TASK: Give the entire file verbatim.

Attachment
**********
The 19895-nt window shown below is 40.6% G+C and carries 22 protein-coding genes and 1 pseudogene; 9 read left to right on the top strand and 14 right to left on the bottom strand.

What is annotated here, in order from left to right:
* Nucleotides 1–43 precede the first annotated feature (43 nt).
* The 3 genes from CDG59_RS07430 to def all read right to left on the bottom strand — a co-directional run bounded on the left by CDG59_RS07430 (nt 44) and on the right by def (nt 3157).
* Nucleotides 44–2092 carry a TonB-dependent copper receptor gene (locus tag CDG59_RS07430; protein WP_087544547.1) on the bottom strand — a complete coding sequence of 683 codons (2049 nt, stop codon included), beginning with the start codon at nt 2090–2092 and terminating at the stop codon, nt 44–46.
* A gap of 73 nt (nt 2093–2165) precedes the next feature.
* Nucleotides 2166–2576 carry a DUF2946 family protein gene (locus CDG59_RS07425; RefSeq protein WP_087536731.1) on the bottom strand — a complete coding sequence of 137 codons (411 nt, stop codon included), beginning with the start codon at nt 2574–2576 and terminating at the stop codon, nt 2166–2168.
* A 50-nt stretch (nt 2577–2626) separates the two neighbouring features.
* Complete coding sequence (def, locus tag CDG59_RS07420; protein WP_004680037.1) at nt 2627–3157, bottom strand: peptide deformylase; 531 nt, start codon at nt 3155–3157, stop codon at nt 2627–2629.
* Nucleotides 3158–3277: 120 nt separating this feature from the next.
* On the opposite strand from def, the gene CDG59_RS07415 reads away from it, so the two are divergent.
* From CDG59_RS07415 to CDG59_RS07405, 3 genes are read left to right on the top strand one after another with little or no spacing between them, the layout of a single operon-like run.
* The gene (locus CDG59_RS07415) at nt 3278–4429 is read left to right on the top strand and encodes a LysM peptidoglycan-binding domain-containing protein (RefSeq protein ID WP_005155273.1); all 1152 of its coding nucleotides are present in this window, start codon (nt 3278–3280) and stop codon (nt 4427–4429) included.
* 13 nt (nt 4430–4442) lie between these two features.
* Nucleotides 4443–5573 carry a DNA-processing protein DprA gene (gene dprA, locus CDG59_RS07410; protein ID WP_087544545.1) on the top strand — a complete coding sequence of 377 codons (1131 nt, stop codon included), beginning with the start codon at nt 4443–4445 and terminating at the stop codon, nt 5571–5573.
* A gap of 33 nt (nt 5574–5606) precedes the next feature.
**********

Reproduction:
The 19895-nt window shown below is 40.6% G+C and carries 22 protein-coding genes and 1 pseudogene; 9 read left to right on the top strand and 14 right to left on the bottom strand.

What is annotated here, in order from left to right:
* Nucleotides 1–43 precede the first annotated feature (43 nt).
* The 3 genes from CDG59_RS07430 to def all read right to left on the bottom strand — a co-directional run bounded on the left by CDG59_RS07430 (nt 44) and on the right by def (nt 3157).
* Nucleotides 44–2092 carry a TonB-dependent copper receptor gene (locus tag CDG59_RS07430; protein WP_087544547.1) on the bottom strand — a complete coding sequence of 683 codons (2049 nt, stop codon included), beginning with the start codon at nt 2090–2092 and terminating at the stop codon, nt 44–46.
* A gap of 73 nt (nt 2093–2165) precedes the next feature.
* Nucleotides 2166–2576 carry a DUF2946 family protein gene (locus CDG59_RS07425; RefSeq protein WP_087536731.1) on the bottom strand — a complete coding sequence of 137 codons (411 nt, stop codon included), beginning with the start codon at nt 2574–2576 and terminating at the stop codon, nt 2166–2168.
* A 50-nt stretch (nt 2577–2626) separates the two neighbouring features.
* Complete coding sequence (def, locus tag CDG59_RS07420; protein WP_004680037.1) at nt 2627–3157, bottom strand: peptide deformylase; 531 nt, start codon at nt 3155–3157, stop codon at nt 2627–2629.
* Nucleotides 3158–3277: 120 nt separating this feature from the next.
* On the opposite strand from def, the gene CDG59_RS07415 reads away from it, so the two are divergent.
* From CDG59_RS07415 to CDG59_RS07405, 3 genes are read left to right on the top strand one after another with little or no spacing between them, the layout of a single operon-like run.
* The gene (locus CDG59_RS07415) at nt 3278–4429 is read left to right on the top strand and encodes a LysM peptidoglycan-binding domain-containing protein (RefSeq protein ID WP_005155273.1); all 1152 of its coding nucleotides are present in this window, start codon (nt 3278–3280) and stop codon (nt 4427–4429) included.
* 13 nt (nt 4430–4442) lie between these two features.
* Nucleotides 4443–5573 carry a DNA-processing protein DprA gene (gene dprA, locus CDG59_RS07410; protein ID WP_087544545.1) on the top strand — a complete coding sequence of 377 codons (1131 nt, stop codon included), beginning with the start codon at nt 4443–4445 and terminating at the stop codon, nt 5571–5573.
* A gap of 33 nt (nt 5574–5606) precedes the next feature.